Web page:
Review: In ‘Exception to the Rule,’ Detention Is Sinister

Teenagers bond after school in a sort of classroom purgatory. And, where is the teacher?

Detention is a drag. For the students in “Exception to the Rule,” it’s also emblematic. Whatever landed them in the after-school slammer, these teenagers were already trapped by forces far beyond their control.

They barrel in one after another, their voices ricocheting around the Black Box Theater, where the Roundabout Underground production opened on Wednesday night. In a space no bigger than a classroom, the audience, sitting on three sides, is spitball distance from the bickering, the posturing and revelations of what lies beneath.

There’s Mikayla (Amandla Jahava), who balks at her reputation as a bad girl while relishing the attention; the goofball Tommy (Malik Childs), who claims he’s “not tryna holla” at Mikayla while very obviously taking his shot; Abdul (Mister Fitzgerald), who appears guarded and pensive, preferring to keep his head down; Dayrin (Toney Goins), who is quick-tempered but eager for a laugh; and the sweet but tart Dasani (Claudia Logan), whom Dayrin mockingly calls Aquafina (as in the other bottled water brand).

Then there’s Erika (MaYaa Boateng), otherwise known as “college-bound Erika,” whose late entrance comes as a shock to the bunch. Upwardly mobile and buttoned-up, she’s what Dayrin calls “the whitest person in a room full of Black people.” What could she have done wrong? And where is the teacher, anyway? They can’t go home until he signs them out.

As for the show’s conceit, the playwright, Dave Harris, borrows from both “Waiting for Godot” and John Hughes’s classic portrait of detained and misunderstood youth, “The Breakfast Club.” It’s doubtful that the students’ savior will ever come, and discovering what they’re in for, and what that says about their stations in life, propels the story forward. Throw in a few romantic sparks between opposites, and it’s all a bit too familiar.

But what appears at first like a mundane exercise in remedial discipline sours into something more sinister. The P.A. system starts to glitch, no one can tell the time, and bars slide over the window as the school goes into after-hours lockdown (sound is by Lee Kinney). Take away the desks, and the scuffed floors and cinder-block walls could just as easily be the setting of a prison (the set is by Reid Thompson and Kamil James). And the flicker of fluorescents and red glow of the hall suggest a kind of purgatory (lighting is by Cha See).

As the kids clash and open up to one another, surreal elements creep up, appearing to represent the systems and obstacles — poverty, redlining, over policing — that can entrap many Black people in rooms like this, and worse. And the students’ back stories illustrate how they try to maneuver against such repression: Dasani has stolen food because she’s hungry; Mikayla made her own too-short skirt out of necessity. (“You think I got money for all that extra fabric? I look sexy on a budget.”)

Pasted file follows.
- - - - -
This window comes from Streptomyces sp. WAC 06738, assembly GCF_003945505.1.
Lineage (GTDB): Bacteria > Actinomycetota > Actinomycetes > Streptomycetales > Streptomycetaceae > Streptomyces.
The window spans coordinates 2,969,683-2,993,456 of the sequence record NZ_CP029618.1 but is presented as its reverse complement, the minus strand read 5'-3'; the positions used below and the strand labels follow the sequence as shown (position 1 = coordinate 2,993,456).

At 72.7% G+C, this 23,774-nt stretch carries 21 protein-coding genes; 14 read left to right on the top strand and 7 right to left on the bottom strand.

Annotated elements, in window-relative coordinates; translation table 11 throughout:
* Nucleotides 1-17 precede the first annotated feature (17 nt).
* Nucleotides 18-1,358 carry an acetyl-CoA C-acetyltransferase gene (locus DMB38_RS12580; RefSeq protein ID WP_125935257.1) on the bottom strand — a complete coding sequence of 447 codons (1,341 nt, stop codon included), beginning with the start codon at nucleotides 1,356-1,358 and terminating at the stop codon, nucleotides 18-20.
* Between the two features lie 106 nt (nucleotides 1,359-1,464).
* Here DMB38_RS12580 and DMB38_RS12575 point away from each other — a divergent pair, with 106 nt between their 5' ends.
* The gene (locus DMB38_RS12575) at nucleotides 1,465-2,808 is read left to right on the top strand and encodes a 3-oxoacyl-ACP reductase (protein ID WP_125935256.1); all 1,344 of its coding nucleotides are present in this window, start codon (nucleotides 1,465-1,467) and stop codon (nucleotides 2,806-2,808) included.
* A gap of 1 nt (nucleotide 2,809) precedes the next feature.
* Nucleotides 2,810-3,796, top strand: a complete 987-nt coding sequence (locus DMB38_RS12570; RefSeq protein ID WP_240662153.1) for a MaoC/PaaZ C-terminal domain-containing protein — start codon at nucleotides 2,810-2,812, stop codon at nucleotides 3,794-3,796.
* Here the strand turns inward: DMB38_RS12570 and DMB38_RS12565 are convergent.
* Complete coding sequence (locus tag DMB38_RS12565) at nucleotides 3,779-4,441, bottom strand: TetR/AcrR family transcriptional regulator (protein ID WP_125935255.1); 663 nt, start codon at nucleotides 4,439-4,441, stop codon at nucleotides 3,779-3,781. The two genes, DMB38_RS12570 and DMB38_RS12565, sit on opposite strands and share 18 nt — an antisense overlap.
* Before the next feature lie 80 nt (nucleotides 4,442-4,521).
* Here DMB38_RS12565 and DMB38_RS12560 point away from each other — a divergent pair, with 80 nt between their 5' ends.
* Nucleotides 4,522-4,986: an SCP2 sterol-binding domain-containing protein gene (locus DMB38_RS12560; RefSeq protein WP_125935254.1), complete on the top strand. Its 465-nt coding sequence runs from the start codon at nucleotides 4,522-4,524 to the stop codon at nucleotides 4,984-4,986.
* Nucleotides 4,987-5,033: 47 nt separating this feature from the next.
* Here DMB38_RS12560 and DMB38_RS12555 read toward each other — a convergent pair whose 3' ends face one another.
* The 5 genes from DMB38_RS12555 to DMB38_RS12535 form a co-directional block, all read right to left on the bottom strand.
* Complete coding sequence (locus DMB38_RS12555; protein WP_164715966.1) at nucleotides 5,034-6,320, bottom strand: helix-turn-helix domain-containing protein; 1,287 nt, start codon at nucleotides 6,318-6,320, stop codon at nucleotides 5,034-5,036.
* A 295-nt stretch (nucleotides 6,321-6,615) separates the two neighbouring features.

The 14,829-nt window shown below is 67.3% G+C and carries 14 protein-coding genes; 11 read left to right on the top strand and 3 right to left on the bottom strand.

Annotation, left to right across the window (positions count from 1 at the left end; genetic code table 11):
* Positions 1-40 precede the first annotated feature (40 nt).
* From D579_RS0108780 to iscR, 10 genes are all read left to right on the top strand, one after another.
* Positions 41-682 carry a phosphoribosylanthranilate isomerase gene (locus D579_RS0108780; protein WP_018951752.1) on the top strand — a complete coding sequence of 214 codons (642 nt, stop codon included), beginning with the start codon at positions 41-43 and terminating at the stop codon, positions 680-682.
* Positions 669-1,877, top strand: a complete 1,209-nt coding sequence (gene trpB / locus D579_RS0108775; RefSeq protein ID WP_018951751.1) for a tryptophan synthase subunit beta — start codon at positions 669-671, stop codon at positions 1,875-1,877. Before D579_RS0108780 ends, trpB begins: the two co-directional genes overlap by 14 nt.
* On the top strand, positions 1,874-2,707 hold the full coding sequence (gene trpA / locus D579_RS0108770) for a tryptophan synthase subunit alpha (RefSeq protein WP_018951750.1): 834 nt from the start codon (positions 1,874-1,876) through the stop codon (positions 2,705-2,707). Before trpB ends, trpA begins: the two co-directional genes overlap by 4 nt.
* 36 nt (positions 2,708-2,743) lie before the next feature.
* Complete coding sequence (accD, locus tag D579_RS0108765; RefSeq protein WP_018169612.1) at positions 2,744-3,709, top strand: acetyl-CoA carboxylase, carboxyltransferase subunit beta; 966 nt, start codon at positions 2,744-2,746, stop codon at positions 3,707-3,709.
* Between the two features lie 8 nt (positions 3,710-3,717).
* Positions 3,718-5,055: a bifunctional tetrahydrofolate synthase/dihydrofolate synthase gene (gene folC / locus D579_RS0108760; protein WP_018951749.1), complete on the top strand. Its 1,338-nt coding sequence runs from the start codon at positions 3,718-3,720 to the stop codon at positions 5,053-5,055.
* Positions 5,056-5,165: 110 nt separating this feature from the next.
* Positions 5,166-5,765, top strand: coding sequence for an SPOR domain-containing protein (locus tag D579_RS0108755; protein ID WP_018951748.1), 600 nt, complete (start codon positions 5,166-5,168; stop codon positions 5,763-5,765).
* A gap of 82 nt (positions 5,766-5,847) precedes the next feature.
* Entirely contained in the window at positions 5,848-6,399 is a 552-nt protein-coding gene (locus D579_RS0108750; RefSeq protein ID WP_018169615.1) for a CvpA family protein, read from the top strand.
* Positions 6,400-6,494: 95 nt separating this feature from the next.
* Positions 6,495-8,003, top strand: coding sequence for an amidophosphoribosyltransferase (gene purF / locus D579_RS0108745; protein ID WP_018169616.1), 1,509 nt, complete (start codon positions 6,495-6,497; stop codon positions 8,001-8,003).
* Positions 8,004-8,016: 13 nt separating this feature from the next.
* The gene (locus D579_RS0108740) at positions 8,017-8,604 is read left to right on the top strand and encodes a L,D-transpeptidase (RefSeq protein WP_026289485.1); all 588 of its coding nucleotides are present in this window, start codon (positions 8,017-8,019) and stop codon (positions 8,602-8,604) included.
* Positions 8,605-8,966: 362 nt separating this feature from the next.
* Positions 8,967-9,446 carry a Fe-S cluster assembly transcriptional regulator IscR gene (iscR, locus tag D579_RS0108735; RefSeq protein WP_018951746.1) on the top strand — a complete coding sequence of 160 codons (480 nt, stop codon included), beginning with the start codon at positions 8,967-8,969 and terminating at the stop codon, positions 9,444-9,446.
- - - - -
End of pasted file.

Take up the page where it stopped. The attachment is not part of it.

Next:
Under the direction of Miranda Haymon, the performances have an exaggerated quality that keeps the characters at a distance, despite the action being in your face. Each one has subtler, more grounded moments, but there’s a heightened sense to their personas that hints they’re stand-ins for broader ideas. Even as the even-keeled Erika, Boateng has an almost mechanical, doll-like carriage that evokes the concept of what it takes to escape social constraints rather than someone with one foot out the door.

As in his previous work “Tambo & Bones,” Harris toys with stereotypes about Blackness in order to turn them inside out, pointing to the history, circumstances and motivations behind ways of thinking and behavior. It’s an exercise performed for the benefit of audiences presumed to be in need of instruction, and for some it will no doubt be an eye-opening lesson.

But there’s a restlessness inherent to every schoolroom timeout, and to theatergoers being positioned as pupils. What happens once we can see people for who they are and then dig deeper into their contradictions? Understanding how lives are shaped by their limitations, as Harris details here with an ultimately pat sort of logic, is foundational to social justice. But in order to see that there’s more to people than what keeps them in margins, first we may have to set them free.

Exception to the Rule
Through June 26 at the Black Box Theater at the Harold and Miriam Steinberg Center for Theater, Manhattan; Running time: 1 hour 30 minutes.

Source: Theater -


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